The challenges presented by supply chain disruption impact property loss adjustments in the US and US beyond just the cost of materials and labor. The compounding factor of global inflation has also created challenges for temporary stays. Not only has the number of temporary housing stays increased in tandem with the bump in property claims we’ve seen, but the cost of these stays has increased.

Add to this a growing lack of short-term rental properties on both sides of the Atlantic, and it’s clear why our priority remains getting the owner back into their property as soon as possible. It’s a renter’s market as inflation keeps many people from affording a mortgage or even a deposit on a home purchase. Worldwide demand for short-term housing is up, too, as people turn their properties into rentals or units to let to holidaymakers. Prices for these “branded” short-term lets are higher than the typical cost of renting a home for six to 12 months.

Fortunately, Sedgwick is well positioned to service short- and longer-term housing needs. Currently we’re focused on addressing supply challenges by increasing our rosters — so not just contractors, but hotels and specialist loss adjusters — to create a larger network of preferred partners in housing and repair.

Creative solutions can limit disruption for property owners

One of the unique differentiators of Sedgwick in 2023 amid lingering supply chain issues is that we can tie our great network of repair contractors and great network of temporary housing solutions together. By tying period of stay to period of restoration, we can put owners back in their homes sooner and reduce cycle times while ensuring adjustment expenses like cost of stay remain low.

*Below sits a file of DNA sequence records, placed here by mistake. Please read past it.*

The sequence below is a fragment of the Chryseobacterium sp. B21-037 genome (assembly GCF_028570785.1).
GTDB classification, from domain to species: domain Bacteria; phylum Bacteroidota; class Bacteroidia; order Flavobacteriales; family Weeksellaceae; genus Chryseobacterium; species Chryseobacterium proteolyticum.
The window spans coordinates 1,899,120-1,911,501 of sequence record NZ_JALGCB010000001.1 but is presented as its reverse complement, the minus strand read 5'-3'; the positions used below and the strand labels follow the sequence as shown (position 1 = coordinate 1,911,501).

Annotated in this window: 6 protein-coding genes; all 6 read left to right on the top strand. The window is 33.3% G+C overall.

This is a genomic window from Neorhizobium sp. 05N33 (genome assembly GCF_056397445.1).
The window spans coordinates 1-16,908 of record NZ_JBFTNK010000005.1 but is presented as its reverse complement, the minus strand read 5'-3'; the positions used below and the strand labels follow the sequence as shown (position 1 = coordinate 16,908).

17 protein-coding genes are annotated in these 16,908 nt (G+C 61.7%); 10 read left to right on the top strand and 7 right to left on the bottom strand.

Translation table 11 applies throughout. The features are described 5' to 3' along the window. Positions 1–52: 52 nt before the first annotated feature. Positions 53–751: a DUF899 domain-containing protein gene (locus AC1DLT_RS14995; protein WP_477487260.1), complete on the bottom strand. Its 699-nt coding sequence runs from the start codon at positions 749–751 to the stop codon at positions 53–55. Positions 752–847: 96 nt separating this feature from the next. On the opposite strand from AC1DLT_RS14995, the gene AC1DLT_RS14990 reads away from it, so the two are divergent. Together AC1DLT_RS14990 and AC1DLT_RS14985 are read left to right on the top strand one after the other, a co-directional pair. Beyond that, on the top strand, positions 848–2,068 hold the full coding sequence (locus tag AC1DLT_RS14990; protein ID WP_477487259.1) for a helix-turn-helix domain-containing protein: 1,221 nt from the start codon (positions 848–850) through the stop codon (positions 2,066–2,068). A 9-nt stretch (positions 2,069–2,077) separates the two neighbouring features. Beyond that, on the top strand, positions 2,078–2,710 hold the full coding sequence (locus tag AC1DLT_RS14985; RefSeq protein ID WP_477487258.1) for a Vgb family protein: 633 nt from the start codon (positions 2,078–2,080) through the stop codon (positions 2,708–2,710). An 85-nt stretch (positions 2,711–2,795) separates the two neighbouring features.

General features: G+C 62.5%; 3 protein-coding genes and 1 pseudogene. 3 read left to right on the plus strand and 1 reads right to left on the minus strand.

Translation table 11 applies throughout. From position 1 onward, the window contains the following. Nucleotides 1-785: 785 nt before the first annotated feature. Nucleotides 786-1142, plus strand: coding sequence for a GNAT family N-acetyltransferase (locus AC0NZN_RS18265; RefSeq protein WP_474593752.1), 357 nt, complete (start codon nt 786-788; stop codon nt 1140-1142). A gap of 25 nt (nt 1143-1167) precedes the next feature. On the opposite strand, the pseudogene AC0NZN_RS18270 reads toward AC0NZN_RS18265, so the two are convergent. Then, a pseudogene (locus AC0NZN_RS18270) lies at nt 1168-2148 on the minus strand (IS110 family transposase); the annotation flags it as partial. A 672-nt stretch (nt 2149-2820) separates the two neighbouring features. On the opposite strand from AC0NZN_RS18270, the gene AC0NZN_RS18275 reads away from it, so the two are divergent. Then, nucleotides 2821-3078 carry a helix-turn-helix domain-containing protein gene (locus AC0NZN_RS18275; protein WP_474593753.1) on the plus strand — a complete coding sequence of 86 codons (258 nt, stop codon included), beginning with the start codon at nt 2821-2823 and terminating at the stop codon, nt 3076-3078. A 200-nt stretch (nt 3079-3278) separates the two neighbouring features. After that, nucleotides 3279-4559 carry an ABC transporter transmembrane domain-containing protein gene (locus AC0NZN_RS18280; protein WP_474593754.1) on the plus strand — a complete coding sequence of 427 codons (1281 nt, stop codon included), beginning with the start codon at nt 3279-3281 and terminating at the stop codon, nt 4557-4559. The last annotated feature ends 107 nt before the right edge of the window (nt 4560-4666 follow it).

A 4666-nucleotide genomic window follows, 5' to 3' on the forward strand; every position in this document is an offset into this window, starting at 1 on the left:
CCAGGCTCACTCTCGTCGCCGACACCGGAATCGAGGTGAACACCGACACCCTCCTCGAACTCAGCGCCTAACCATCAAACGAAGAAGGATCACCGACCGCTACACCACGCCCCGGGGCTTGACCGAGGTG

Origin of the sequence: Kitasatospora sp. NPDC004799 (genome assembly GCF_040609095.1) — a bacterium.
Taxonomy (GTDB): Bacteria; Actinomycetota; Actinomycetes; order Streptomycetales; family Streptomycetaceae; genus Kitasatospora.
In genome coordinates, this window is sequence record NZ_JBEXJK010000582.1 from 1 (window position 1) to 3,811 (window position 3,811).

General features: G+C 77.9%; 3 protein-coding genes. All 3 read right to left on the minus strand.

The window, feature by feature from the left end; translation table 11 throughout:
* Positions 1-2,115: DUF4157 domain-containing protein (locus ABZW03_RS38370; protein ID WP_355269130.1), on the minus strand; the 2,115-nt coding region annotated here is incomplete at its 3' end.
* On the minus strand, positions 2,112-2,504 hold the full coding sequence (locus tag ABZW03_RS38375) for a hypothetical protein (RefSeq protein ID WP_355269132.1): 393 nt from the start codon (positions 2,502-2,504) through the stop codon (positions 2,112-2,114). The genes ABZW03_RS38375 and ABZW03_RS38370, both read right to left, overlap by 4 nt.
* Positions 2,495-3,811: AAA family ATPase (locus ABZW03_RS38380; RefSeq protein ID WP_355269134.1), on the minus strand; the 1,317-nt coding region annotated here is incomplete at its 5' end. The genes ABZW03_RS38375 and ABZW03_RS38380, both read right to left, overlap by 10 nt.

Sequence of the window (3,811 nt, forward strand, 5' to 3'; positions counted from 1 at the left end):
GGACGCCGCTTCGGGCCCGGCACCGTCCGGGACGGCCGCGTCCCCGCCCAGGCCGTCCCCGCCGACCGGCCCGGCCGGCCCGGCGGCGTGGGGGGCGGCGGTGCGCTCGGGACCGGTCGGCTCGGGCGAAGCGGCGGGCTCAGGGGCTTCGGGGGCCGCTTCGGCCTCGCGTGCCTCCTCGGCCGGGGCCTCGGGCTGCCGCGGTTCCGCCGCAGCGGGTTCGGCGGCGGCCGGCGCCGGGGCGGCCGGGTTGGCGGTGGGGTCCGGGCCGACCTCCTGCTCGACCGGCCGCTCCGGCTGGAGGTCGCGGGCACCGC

Still, repairs and relocation can take a toll on a property owner. Increasingly, we’re using creative problem solving both to drive customer satisfaction and to stay ahead of the competition. Here’s an example: Let’s say we’re restoring a property that’s been damaged by a kitchen fire, and the owner is adamant they’ll only return to their home when they can cook in their kitchen. We’ve erased all traces of smoke and the new cabinetry is finished, but the high-end stove the owner had been using is on backorder. Sedgwick can offer to put a standard stove in the home immediately and swap in the customer’s preferred model when it’s in stock in a few months’ time. In the US, yet another Sedgwick-powered solution exists, which is to install a fully accessible kitchen unit within an enclosed pod that sits on the owner’s driveway for use until repairs are completed inside.

These are some of the ways Sedgwick is providing high-quality property repairs while reducing cycle times and reducing the amount of indemnity that carriers have to spend on these losses. By understanding potential “downfall areas” created by supply chain impacts, we can evolve to deliver more accurate repair estimates and faster response and completion times — all while building up our partner networks and maintaining Sedgwick’s reputation as a global leader in integrated solutions.

Learn more > read about our home emergency service in the UK or explore our property solutions in the U.S.

Tags: Carrier, Property, Property claims, property owner, supply, Supply chain, temporary housing, UK, United Kingdom, United States